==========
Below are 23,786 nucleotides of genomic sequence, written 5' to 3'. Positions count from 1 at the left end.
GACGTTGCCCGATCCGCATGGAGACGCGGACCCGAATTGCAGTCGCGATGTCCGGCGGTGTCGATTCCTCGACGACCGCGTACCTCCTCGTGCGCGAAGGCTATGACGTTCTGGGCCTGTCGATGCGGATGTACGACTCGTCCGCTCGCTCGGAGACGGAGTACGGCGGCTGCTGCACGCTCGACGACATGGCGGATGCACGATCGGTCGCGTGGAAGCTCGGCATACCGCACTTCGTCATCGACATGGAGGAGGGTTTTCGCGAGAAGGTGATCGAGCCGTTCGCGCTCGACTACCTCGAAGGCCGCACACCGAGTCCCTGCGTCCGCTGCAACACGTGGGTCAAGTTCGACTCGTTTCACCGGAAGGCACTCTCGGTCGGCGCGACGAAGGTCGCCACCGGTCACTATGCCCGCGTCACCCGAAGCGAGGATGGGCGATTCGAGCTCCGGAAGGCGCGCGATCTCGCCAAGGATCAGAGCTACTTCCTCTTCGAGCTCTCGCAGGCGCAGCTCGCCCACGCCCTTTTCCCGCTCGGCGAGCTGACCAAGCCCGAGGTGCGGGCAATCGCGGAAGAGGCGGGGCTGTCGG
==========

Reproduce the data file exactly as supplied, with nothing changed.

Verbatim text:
Below are 23,786 nucleotides of genomic sequence, written 5' to 3'. Positions count from 1 at the left end.
GACGTTGCCCGATCCGCATGGAGACGCGGACCCGAATTGCAGTCGCGATGTCCGGCGGTGTCGATTCCTCGACGACCGCGTACCTCCTCGTGCGCGAAGGCTATGACGTTCTGGGCCTGTCGATGCGGATGTACGACTCGTCCGCTCGCTCGGAGACGGAGTACGGCGGCTGCTGCACGCTCGACGACATGGCGGATGCACGATCGGTCGCGTGGAAGCTCGGCATACCGCACTTCGTCATCGACATGGAGGAGGGTTTTCGCGAGAAGGTGATCGAGCCGTTCGCGCTCGACTACCTCGAAGGCCGCACACCGAGTCCCTGCGTCCGCTGCAACACGTGGGTCAAGTTCGACTCGTTTCACCGGAAGGCACTCTCGGTCGGCGCGACGAAGGTCGCCACCGGTCACTATGCCCGCGTCACCCGAAGCGAGGATGGGCGATTCGAGCTCCGGAAGGCGCGCGATCTCGCCAAGGATCAGAGCTACTTCCTCTTCGAGCTCTCGCAGGCGCAGCTCGCCCACGCCCTTTTCCCGCTCGGCGAGCTGACCAAGCCCGAGGTGCGGGCAATCGCGGAAGAGGCGGGGCTGTCGG